Growth, Inequality, and Simulated Poverty Paths for Tanzania, 1992-2002

37 Pages Posted: 20 Apr 2016

See all articles by Gabriel Demombynes

Gabriel Demombynes

University of California, Berkeley; World Bank

J. G. M. (Hans) Hoogeveen

World Bank - Research Department

Multiple version iconThere are 2 versions of this paper

Date Written: October 18, 2004

Abstract

Although Tanzania experienced relatively rapid growth in per capita GDP in the 1995-2001 period, household budget survey (HBS) data show only a modest and statistically insignificant decline in poverty between 1992 and 2001. To assess the likely trajectory of poverty rates over the course of the period, changes in poverty are simulated using unit-record HBS data and national accounts growth rates under varying assumptions for growth rates and inequality changes. To this end the projection approach of Datt and Walker (2002) is used along with an extension that is better suited to taking into account distributional changes observed between the two household surveys. The simulations suggest that following increases in poverty during the economic slowdown of the early 1990s, recent growth in Tanzania has brought a decline in poverty, particularly in urban areas. Unless recent growth is sustained, the country will not meet its 2015 Millennium Development Goal (MDG). Poverty reduction is on track in urban areas, but reaching the MDG target for bringing down poverty in rural areas, where most Tanzanians live, requires sustaining high growth in rural output per capita.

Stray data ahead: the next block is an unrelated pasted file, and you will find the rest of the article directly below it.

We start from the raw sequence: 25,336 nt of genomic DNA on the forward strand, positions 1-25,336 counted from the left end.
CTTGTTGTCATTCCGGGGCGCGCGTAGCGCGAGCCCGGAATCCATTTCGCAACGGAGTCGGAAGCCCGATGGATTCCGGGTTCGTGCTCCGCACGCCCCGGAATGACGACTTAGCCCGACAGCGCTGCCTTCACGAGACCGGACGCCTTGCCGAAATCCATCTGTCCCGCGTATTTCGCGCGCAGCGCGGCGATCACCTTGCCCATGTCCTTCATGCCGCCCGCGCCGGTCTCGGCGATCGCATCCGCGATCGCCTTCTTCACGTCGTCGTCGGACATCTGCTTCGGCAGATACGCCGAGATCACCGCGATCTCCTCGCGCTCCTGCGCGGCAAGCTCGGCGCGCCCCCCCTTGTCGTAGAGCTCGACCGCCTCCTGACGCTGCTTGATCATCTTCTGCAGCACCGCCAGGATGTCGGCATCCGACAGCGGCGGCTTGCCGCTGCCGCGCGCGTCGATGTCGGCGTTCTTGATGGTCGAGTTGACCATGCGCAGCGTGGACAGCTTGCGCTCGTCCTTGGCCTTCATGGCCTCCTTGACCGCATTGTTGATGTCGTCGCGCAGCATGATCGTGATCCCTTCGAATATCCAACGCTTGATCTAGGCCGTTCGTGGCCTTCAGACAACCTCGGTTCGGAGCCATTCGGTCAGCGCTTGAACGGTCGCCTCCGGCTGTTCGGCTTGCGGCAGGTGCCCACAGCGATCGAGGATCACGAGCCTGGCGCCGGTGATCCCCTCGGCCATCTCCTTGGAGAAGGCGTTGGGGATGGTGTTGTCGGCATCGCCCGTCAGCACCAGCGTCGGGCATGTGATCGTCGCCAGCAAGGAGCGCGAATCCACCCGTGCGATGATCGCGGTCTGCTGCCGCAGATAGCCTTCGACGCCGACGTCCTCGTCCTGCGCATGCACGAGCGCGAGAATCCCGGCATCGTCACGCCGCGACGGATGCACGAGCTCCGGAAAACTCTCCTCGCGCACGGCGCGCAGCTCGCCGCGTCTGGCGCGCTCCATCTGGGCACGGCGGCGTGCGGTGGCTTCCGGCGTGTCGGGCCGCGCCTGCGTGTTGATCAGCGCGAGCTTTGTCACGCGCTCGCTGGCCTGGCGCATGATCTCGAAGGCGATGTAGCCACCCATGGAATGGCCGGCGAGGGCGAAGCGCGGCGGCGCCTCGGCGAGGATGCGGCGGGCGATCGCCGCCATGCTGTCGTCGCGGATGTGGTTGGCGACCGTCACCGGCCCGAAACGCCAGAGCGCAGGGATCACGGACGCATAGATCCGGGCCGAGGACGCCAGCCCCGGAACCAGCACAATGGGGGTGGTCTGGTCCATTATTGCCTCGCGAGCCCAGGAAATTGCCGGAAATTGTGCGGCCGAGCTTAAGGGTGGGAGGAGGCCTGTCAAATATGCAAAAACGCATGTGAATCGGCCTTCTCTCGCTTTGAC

This paper - a product of the Poverty Reduction and Economic Management 2 Team, Africa Technical Families - is part of a larger effort in the Tanzania country team to investigate the relation between economic growth and poverty reduction.

Suggested Citation

Demombynes, Gabriel and Hoogeveen, Johannes G. M. (Hans), Growth, Inequality, and Simulated Poverty Paths for Tanzania, 1992-2002 (October 18, 2004). World Bank Policy Research Working Paper No. 3432. Available at SSRN: https://ssrn.com/abstract=625310

Gabriel Demombynes (Contact Author)

University of California, Berkeley

310 Barrows Hall
Berkeley, CA 94720
United States

World Bank

1818 H Street, N.W.
Washington, DC 20433
United States

Johannes G. M. (Hans) Hoogeveen

World Bank - Research Department ( email )

1818 H Street, N.W.
Washington, DC 20433
United States

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